Atom Computing is an American quantum computing company based in Berkeley, California. Founded in 2020, Atom Computing is developing next-generation quantum processors using neutral atom technology. The company aims to deliver practical quantum advantage on useful applications and make quantum computing accessible to organizations worldwide.
Atom Computing is led by CEO Rob Hays. The company has raised over $60 million in funding from leading investors including Innovation Endeavors, Prelude Ventures, and UP.Partners. Atom Computing currently employs around 65 people and continues to grow its workforce.
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Atom Computing utilizes ultracold neutral atoms trapped by lasers as qubits for its quantum processors. This approach offers key advantages compared to superconducting or trapped ion qubits used by other quantum computing companies.
Neutral atom qubits have seconds-long coherence times, which enables them to maintain quantum superposition states for much longer. This results in high-fidelity quantum operations. The atoms also interact weakly, allowing thousands of qubits to be assembled in a simple 2D architecture.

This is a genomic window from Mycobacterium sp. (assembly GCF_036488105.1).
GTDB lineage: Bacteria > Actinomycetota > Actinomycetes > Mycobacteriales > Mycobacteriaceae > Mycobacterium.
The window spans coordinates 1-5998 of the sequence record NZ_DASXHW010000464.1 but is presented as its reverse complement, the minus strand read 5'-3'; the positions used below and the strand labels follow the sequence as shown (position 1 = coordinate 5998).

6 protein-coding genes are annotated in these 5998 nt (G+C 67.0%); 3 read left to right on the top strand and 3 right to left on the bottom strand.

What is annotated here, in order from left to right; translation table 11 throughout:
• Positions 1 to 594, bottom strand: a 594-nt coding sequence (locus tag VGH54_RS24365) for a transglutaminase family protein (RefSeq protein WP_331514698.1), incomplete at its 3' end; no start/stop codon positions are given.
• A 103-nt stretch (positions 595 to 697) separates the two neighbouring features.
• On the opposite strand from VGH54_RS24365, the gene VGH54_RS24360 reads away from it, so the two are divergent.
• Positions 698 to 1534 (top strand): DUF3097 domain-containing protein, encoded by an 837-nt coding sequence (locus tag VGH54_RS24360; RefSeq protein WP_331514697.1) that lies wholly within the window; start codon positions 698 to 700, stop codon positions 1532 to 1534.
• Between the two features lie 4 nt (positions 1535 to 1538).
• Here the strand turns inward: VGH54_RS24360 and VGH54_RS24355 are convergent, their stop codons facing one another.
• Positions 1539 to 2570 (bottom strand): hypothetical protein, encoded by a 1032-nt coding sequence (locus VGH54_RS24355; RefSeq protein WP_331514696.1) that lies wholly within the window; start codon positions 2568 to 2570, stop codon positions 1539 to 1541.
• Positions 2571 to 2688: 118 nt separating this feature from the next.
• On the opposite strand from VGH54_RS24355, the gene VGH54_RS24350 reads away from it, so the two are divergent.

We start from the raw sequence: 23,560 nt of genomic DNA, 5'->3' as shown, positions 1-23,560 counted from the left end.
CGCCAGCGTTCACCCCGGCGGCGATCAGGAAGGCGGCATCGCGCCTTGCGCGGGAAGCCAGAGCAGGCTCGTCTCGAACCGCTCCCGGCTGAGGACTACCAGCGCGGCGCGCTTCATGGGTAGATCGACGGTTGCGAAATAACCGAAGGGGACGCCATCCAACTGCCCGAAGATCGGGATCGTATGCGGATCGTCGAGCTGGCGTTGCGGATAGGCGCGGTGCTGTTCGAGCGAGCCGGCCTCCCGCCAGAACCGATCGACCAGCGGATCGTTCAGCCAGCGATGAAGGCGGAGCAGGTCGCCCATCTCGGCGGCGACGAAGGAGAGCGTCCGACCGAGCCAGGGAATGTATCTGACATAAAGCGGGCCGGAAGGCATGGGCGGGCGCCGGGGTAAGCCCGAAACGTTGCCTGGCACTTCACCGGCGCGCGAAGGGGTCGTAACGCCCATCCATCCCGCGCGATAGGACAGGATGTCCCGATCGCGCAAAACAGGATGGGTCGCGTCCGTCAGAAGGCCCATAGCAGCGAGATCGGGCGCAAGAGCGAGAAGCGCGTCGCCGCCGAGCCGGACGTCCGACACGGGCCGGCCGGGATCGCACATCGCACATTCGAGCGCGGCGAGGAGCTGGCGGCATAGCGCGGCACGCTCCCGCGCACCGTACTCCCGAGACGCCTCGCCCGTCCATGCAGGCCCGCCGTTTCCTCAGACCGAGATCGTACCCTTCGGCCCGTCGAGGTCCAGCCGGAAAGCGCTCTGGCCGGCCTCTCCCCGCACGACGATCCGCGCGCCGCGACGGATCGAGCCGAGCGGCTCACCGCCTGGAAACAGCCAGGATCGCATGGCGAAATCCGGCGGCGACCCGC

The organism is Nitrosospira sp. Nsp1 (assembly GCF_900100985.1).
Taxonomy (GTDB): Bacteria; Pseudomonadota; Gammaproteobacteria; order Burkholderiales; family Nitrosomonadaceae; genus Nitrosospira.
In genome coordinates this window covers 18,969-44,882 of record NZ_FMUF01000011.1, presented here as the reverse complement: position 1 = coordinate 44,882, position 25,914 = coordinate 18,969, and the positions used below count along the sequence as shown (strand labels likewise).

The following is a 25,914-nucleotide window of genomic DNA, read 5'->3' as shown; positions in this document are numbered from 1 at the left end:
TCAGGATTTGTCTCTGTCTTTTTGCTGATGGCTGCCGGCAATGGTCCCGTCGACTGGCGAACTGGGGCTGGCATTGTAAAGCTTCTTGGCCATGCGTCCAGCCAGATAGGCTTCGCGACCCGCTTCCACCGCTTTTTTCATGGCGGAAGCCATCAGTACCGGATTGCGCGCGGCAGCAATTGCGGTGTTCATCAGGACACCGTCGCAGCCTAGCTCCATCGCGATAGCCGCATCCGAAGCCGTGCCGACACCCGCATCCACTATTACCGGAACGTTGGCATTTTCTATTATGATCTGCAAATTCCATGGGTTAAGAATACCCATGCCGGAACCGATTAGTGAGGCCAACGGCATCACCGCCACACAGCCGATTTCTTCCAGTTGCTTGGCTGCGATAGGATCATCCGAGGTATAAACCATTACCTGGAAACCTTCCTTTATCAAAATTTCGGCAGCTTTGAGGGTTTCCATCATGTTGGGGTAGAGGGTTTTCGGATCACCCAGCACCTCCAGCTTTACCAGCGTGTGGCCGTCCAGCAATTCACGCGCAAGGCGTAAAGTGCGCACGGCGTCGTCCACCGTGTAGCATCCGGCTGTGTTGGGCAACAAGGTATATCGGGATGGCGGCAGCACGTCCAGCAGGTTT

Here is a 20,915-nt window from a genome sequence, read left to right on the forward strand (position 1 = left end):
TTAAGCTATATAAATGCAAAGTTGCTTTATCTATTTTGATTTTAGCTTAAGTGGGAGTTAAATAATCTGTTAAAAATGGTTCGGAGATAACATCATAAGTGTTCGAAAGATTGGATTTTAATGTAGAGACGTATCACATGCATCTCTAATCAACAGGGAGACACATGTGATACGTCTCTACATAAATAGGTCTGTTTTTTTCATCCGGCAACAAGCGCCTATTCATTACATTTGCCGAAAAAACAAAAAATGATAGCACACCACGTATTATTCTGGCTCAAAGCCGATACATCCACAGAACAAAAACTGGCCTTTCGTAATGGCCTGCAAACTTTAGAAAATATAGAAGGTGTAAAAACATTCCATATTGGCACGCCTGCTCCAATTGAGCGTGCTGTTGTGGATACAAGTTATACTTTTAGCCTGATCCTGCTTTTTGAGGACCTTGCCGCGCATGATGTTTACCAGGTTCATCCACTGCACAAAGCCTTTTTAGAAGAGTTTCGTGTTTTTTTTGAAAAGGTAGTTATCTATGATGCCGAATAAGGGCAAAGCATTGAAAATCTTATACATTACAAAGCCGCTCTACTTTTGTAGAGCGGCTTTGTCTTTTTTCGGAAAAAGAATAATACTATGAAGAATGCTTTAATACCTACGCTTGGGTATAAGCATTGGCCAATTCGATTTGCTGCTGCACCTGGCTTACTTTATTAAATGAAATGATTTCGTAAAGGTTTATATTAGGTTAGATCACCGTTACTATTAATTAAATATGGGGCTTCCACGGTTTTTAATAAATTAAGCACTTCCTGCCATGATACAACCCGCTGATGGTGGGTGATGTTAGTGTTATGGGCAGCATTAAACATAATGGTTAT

Atom Computing uses rubidium-87 atoms cooled to microkelvin temperatures and trapped in optical tweezers formed by laser beams. Qubits are encoded in two hyperfine states of the atoms. The company has developed proprietary techniques to precisely control large arrays of individual atom qubits.
Lasers can rearrange the traps, bringing qubits together to interact and implement quantum logic gates. Atoms can also be transported across the chip to connect distant qubits. This provides a flexible architecture for scaling up the quantum processor.
The neutral atom approach has the potential to achieve fault-tolerant quantum computing with hundreds of logical qubits. This capacity could unlock valuable new applications not feasible on noisy intermediate-scale quantum (NISQ) processors limited to below 100 qubits.
Atom Computing’s Products
Atom Computing currently offers cloud access to its 5-qubit and 10-qubit quantum processing units (QPUs) named Vega and Orion. The systems are physically located in the company’s Berkeley headquarters.